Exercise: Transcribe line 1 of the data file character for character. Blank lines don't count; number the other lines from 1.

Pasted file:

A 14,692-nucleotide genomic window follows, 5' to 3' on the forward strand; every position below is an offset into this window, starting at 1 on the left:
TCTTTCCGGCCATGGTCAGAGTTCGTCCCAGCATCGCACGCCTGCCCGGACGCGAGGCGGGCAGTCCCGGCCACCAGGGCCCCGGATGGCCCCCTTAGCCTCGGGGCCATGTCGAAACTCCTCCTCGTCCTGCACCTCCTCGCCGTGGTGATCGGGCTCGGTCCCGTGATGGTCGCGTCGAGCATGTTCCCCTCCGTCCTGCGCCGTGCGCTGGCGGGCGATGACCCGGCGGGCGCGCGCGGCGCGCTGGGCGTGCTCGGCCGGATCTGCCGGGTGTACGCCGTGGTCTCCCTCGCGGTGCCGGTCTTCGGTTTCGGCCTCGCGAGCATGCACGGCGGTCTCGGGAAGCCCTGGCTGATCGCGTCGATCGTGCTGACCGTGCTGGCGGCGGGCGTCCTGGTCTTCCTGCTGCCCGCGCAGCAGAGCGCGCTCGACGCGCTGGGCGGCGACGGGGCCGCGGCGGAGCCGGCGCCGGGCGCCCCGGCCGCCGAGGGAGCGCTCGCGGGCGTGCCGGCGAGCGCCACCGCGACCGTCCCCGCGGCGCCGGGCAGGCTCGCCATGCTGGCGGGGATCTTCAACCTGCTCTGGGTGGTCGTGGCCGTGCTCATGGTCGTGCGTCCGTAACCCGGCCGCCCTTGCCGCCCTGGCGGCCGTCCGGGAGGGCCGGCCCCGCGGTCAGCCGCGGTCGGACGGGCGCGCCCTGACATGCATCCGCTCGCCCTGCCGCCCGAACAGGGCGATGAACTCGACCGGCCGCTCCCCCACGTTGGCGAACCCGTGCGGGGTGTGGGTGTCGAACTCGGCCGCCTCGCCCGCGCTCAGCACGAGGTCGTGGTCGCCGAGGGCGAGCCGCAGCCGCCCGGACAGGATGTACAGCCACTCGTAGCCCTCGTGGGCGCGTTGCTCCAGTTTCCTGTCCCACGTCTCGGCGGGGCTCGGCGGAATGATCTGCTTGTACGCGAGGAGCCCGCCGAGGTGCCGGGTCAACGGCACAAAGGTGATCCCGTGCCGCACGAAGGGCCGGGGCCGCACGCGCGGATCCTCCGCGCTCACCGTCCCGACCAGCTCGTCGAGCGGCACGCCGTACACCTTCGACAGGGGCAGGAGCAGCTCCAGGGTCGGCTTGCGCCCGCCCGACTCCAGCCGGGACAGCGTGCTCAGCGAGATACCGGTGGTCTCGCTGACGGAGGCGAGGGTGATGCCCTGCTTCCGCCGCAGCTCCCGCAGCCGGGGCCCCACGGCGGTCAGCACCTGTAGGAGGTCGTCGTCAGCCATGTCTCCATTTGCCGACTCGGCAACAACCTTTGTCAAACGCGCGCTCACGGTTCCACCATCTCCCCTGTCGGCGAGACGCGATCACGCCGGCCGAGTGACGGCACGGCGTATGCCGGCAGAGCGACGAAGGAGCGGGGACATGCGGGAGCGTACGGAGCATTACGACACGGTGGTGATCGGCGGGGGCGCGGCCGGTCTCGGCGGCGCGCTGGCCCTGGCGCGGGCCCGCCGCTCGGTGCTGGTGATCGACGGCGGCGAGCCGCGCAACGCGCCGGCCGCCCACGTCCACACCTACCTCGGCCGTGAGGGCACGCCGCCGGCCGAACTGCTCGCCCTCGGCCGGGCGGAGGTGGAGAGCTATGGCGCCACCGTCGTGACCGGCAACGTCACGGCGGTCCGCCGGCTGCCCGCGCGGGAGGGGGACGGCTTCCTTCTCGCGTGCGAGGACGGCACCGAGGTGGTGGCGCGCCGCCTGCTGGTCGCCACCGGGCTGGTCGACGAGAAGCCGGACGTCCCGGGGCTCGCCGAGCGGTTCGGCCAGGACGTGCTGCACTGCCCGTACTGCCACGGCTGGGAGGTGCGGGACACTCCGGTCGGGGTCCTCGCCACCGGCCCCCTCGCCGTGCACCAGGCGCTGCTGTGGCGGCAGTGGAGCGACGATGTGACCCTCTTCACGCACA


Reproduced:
A 14,692-nucleotide genomic window follows, 5' to 3' on the forward strand; every position below is an offset into this window, starting at 1 on the left: